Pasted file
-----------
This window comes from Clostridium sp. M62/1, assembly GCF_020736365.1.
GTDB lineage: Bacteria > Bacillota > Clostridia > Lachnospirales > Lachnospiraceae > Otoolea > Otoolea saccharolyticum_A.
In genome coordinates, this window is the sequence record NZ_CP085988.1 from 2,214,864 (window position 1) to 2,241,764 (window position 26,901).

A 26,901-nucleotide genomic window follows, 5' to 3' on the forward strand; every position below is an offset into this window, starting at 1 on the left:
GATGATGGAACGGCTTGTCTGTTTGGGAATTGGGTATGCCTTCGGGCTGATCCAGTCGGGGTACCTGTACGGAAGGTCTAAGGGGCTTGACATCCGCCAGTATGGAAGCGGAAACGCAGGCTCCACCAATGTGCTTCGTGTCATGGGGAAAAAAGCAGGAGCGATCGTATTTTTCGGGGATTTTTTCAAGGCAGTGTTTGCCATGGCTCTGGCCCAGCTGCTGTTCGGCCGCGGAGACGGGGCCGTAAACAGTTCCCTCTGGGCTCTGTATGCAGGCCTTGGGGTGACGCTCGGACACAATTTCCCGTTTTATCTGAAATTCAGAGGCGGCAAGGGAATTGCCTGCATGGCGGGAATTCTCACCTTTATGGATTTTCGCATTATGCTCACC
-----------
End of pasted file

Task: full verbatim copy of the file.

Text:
This window comes from Clostridium sp. M62/1, assembly GCF_020736365.1.
GTDB lineage: Bacteria > Bacillota > Clostridia > Lachnospirales > Lachnospiraceae > Otoolea > Otoolea saccharolyticum_A.
In genome coordinates, this window is the sequence record NZ_CP085988.1 from 2,214,864 (window position 1) to 2,241,764 (window position 26,901).

A 26,901-nucleotide genomic window follows, 5' to 3' on the forward strand; every position below is an offset into this window, starting at 1 on the left:
GATGATGGAACGGCTTGTCTGTTTGGGAATTGGGTATGCCTTCGGGCTGATCCAGTCGGGGTACCTGTACGGAAGGTCTAAGGGGCTTGACATCCGCCAGTATGGAAGCGGAAACGCAGGCTCCACCAATGTGCTTCGTGTCATGGGGAAAAAAGCAGGAGCGATCGTATTTTTCGGGGATTTTTTCAAGGCAGTGTTTGCCATGGCTCTGGCCCAGCTGCTGTTCGGCCGCGGAGACGGGGCCGTAAACAGTTCCCTCTGGGCTCTGTATGCAGGCCTTGGGGTGACGCTCGGACACAATTTCCCGTTTTATCTGAAATTCAGAGGCGGCAAGGGAATTGCCTGCATGGCGGGAATTCTCACCTTTATGGATTTTCGCATTATGCTCACC